Imagine: Blue skies, towering high white mountains, clouds hanging like cotton balls and crystal clear water playing music… This was a usual sight for 10days in Antarctica. And YES YOU CAN GO THERE even if you are not a scientist or a biologist.
My Antarctic expedition started from Ushuaia, Argentina aka the end of the world. The ship was called MV Ushuaia. It was my home for the next 10 days. We started off with a briefing from the crew members. We had an extremely qualified and friendly crew on board which made me feel safe. The first 36 hours were horrible. This is the time the ship takes to cross the famous Drake Passage. Being in the ship is like being on a roller coaster. You never know when and which way it turns. This is mainly because two currents meet in this area making the waters volatile.
Icebergs and whales
As the Drake is about to get over, we could see icebergs. Soon the waters were calm. In the next 8 days we had 2 to 3 landings a day. Of these landings, 4 were on the main Antarctic peninsula the rest being on the islands around. A landing is when we left our ship and got on to the zodiacs to set foot on land. Zodiacs are small speed boats with a capacity of 10-12 people. Before the first landing, there was a briefing which explained how to dress, act, wildlife security, ship and boat security, etc. Over the next 8 days I did things I would’ve never imagined to have done in my life. I saw penguins and seals in their natural habitat, had an encounter with the whales, visited the US and Argentine stations to see their research, went cruising between the icebergs, saw a whaling station, was in middle of an active volcano and to top it all I SWAM in the Antarctic sea!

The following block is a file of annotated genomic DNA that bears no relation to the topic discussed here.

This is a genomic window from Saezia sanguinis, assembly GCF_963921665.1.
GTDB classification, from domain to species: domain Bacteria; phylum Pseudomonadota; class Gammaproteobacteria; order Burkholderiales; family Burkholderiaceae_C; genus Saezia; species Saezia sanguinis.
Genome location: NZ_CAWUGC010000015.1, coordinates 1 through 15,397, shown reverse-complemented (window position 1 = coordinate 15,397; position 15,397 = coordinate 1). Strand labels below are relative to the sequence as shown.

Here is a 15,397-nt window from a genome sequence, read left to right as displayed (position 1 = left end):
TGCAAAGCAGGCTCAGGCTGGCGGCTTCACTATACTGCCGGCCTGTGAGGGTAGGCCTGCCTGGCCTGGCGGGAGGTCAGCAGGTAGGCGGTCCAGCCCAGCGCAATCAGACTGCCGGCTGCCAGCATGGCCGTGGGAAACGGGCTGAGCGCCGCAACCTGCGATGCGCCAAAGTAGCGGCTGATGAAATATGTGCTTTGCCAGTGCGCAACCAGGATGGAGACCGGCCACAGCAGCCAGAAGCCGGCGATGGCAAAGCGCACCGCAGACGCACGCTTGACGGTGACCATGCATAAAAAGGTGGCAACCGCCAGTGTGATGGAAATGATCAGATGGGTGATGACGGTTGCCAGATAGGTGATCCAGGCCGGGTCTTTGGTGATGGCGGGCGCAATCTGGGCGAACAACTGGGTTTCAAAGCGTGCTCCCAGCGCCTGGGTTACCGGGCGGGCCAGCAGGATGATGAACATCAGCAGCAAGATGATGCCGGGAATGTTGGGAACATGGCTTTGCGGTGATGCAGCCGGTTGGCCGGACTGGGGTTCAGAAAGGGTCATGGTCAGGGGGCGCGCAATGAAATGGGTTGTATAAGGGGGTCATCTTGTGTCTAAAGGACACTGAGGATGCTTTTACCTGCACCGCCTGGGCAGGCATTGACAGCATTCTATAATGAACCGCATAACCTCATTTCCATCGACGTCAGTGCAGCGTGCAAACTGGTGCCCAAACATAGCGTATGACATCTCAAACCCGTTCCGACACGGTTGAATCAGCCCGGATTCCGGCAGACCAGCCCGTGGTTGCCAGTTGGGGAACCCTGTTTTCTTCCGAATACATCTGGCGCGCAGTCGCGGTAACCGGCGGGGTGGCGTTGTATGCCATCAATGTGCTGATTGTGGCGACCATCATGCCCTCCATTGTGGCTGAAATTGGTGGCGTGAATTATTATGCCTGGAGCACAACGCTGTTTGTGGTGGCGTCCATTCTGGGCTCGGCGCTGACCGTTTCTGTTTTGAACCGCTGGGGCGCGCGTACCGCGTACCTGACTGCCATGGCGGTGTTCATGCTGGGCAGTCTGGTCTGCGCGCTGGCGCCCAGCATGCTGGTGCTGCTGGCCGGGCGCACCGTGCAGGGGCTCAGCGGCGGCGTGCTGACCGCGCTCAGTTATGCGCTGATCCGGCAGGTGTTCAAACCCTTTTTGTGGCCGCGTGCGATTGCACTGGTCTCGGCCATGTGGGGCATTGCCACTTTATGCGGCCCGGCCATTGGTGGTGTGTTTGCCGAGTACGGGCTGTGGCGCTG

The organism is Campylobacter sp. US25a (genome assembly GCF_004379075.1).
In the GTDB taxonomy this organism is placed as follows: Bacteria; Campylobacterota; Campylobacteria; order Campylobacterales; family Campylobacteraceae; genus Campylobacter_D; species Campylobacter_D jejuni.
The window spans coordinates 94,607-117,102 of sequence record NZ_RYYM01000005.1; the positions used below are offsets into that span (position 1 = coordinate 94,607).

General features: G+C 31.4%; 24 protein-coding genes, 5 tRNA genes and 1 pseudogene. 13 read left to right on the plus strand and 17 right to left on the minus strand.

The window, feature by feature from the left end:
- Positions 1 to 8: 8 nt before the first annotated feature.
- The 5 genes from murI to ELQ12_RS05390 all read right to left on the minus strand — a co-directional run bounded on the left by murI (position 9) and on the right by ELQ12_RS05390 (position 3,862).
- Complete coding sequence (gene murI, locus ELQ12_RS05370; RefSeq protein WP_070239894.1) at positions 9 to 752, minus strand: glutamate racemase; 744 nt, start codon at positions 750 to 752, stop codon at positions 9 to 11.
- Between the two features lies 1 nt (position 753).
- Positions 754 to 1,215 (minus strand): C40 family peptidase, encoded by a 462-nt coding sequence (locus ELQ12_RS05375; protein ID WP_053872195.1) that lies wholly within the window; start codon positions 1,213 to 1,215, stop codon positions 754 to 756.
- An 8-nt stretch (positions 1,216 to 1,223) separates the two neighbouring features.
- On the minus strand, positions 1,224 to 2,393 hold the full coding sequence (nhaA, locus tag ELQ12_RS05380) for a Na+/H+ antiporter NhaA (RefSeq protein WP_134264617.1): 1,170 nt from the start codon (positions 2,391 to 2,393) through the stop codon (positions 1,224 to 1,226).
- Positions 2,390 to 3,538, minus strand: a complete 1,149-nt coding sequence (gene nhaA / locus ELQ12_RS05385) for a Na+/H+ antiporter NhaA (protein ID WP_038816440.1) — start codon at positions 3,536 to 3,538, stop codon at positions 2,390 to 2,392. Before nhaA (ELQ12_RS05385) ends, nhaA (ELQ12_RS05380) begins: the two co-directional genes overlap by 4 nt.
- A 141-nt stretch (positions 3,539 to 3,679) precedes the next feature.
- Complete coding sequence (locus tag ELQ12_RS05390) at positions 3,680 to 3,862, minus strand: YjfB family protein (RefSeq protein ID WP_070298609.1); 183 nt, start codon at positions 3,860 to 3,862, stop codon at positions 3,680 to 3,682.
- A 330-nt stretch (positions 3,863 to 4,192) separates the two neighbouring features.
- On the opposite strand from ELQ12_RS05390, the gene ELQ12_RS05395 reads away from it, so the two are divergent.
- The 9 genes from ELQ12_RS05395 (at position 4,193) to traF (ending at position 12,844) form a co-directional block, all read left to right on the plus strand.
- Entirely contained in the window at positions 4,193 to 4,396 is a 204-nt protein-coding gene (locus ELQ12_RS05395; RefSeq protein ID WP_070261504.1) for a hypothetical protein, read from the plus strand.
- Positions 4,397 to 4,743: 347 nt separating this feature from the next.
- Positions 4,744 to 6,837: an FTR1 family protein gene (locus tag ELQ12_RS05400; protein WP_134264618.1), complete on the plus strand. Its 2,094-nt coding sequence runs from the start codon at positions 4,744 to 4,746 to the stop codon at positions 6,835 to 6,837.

The most memorable landing was on day 4. We had a landing on the US Palmer station in the morning. After lunch, we got ready for the second landing. It was suppose to be a cruise in the iceberg alley. The weather was sunny with little clouds, perfect for photography. The zodiacs cruised through the icebergs at first. Soon we spotted 3 humpback whales feeding and the cruise changed direction. We followed the whales to the point the whales were barely at a distance, singing their song and leaving us mesmerized.
It was soothing to be around beauty untouched or unexplored, where the only sound was natures own. At the end of this journey, on the flight back, I missed the clean air and pristine surroundings. But then I thought to myself, what the heck, I set foot on Antarctica!! Wee Hee!